Is Brain in a Superfluid State? Physics of Consciousness  [PDF]
Benoy Chakraverty
Physics , 2010,
Abstract: The article "Physics of Consciousness" treats mind as an abstract Hilbert space with a set of orthogonal base vectors to describe information like particles, which are considered to be the elementary excitation of a quantum field. A non-Hermitian operator of Self is introduced to create these information like particles which in turn will constitute a coherent information field. The non - zero average of this self operator is shown to constitute our basic I. Awareness and consciousness is described very simply as a response function of these operators to external world. We show with a very simple neural model how a baby less than two years old develop self-awareness as the neural connectivity achieves a critical value. The all-important I is the basic cognitive order parameter of each human brain and is a result of thermodynamic phase transition from a chaotic disordered state to a symmetry broken coherent ordered state, very akin to physics of superfluidity.
Consciousness Viewed in the Framework of Brain Phase Space Dynamics, Criticality, and the Renormalization Group  [PDF]
Gerhard Werner
Quantitative Biology , 2011,
Abstract: To set the stage for viewing Consciousness in terms of brain phase space dynamics and criticality, I will first review currently prominent theoretical conceptualizations and, where appropriate, identify ill-advised and flawed notions in Theoretical Neuroscience that may impede viewing Consciousness as a phenomenon in Physics. I will furthermore introduce relevant facts that tend not to receive adequate attention in much of the current Consciousness discourse. As a new approach to conceptualizing Consciousness, I propose considering it as a collective achievement of the brain' s complex neural dynamics that is amenable to study in the framework of state space dynamics and criticality. In Physics, concepts of phase space transitions and the Renormalization Group are powerful tools for interpreting phenomena involving many scales of length and time in complex systems. The significance of these concepts lies in their accounting for the emergence of different levels of new collective behaviors in complex systems, each level with its distinct ontology, organization and laws, as a new pattern of reality. The presumption of this proposal is that the subjectivity of Consciousness is the epistemic interpretation of a level of reality that originates in phase transitions of the brain-body-environment system.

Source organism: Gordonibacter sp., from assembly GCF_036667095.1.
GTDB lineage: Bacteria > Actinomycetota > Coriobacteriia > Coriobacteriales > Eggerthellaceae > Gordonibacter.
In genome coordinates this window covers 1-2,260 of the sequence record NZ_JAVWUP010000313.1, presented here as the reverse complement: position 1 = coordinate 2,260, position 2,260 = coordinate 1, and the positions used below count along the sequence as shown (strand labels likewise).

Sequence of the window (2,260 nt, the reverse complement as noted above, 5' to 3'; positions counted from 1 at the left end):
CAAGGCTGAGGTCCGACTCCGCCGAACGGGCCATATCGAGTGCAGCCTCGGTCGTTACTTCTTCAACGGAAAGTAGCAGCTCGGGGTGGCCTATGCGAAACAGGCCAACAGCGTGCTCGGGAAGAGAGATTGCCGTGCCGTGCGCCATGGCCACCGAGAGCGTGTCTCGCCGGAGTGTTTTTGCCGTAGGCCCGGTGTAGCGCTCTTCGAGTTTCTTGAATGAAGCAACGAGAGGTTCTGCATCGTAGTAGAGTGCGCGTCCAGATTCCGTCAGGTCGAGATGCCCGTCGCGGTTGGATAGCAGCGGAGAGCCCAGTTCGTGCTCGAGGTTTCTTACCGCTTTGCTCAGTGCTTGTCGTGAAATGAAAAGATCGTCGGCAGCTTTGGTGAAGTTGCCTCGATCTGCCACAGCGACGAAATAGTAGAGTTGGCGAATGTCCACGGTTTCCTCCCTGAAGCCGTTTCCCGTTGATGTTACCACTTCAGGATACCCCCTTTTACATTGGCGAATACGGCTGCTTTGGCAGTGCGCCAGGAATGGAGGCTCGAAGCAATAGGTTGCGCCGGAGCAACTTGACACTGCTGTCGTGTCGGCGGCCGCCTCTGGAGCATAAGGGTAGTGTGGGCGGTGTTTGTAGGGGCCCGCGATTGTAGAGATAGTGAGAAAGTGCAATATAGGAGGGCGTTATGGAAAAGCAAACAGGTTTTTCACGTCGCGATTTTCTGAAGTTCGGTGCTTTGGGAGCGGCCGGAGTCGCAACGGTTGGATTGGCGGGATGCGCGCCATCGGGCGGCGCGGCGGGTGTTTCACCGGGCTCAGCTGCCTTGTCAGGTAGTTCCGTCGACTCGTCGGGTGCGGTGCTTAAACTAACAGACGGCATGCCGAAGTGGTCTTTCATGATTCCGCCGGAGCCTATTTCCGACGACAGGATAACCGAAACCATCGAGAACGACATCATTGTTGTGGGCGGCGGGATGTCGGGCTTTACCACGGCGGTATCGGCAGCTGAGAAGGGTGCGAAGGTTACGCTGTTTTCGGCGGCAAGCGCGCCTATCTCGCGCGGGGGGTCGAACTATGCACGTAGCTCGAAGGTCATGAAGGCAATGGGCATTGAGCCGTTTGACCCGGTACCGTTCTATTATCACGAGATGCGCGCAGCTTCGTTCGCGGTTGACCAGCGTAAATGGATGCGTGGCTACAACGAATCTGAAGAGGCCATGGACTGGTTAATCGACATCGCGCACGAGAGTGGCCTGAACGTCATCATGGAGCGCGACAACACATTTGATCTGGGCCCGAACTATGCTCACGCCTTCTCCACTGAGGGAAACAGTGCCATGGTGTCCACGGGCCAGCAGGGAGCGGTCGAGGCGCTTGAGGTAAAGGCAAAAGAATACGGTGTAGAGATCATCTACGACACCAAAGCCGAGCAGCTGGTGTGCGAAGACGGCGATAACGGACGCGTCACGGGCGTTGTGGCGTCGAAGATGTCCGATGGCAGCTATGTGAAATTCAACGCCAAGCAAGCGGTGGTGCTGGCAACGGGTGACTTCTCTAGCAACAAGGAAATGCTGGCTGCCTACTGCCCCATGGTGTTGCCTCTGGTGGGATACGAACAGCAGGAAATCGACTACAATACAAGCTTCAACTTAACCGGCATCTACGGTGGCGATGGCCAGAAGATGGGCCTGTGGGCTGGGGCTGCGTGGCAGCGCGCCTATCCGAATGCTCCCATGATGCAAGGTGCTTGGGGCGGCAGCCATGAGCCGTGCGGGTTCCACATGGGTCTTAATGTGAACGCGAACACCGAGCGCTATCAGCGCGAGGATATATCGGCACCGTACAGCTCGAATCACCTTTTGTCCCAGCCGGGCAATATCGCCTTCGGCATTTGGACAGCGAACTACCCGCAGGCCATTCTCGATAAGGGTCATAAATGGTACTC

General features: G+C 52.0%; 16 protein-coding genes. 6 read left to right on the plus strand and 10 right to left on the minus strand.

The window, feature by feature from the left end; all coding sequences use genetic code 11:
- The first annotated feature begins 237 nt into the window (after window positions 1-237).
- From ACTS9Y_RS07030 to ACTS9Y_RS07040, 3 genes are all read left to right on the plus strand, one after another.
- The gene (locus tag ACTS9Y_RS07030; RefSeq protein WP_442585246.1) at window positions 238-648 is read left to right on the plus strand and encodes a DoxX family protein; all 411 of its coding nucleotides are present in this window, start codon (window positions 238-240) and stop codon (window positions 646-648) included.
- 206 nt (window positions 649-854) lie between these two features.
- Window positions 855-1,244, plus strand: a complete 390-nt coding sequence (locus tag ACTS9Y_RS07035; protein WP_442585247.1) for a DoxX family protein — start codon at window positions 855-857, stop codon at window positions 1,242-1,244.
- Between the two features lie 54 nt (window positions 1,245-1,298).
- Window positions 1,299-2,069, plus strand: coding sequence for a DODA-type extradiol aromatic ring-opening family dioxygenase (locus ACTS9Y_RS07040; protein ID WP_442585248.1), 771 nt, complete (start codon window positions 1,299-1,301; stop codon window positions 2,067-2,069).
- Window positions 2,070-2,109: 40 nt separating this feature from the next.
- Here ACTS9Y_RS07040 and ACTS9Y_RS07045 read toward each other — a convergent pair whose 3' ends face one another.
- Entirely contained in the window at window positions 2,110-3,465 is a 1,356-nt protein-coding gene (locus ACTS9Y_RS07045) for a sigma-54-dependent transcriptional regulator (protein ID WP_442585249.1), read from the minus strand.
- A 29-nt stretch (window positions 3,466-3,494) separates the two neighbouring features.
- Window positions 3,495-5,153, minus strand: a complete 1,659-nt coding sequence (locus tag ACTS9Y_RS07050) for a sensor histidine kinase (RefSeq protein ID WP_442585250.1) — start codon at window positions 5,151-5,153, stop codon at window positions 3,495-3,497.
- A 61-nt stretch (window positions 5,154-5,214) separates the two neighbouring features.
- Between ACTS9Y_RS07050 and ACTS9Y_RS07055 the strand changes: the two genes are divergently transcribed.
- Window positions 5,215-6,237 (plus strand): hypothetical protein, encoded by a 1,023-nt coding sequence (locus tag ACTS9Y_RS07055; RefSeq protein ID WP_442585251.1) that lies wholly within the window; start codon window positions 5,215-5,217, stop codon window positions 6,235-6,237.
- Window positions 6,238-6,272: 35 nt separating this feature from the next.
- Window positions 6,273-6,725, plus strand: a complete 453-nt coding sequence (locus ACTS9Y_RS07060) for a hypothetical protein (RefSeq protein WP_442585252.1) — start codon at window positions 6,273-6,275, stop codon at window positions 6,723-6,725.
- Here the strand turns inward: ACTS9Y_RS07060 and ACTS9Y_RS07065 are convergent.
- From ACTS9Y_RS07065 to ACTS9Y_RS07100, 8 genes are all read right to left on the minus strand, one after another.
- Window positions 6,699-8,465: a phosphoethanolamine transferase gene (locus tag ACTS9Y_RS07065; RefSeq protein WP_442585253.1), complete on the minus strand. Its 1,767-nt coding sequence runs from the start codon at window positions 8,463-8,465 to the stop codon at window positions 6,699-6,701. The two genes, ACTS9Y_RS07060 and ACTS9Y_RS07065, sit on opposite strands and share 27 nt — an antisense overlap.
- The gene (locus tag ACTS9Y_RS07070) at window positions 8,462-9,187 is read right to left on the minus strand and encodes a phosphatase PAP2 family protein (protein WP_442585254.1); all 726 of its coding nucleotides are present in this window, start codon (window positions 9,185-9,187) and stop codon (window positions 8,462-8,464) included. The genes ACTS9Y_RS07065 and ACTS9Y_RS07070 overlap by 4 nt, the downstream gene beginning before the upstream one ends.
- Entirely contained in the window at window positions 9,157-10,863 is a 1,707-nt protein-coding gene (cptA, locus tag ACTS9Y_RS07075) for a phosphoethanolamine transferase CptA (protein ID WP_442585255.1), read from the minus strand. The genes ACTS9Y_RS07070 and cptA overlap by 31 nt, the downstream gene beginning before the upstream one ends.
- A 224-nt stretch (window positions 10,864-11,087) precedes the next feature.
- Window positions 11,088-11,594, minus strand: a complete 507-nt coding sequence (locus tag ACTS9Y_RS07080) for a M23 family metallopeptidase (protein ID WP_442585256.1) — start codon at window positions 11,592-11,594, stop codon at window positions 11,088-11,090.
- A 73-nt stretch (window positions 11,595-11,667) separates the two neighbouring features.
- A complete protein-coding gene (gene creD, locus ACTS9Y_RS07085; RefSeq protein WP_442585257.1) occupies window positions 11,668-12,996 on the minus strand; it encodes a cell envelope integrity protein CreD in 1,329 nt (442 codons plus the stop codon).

Physical Foundations of Consciousness: Brain Organisation: The Role of Synapses  [PDF]
Charles Ross,Shirley Redpath
Quantitative Biology , 2009,
Abstract: We have analysed the many facets of Consciousness into two distinct categories. First: the organisational state of the neural networks at any one time, which determines whether a person is conscious - awake, or unconscious - asleep. Second: the processes that underlie the traffic of electrical signals across these networks that accounts for all the experiences of conscious awareness. This paper addresses the former; namely, how the state of the billions of neural networks and the trillions of additional axons, dendrites and synapses varies over the daily cycle - what physically changes when we go to sleep - what happens when we wake up. We submit that the widths of synaptic clefts are not fixed, but are variable, and that this variable tension across the synapses is the neural correlate of consciousness.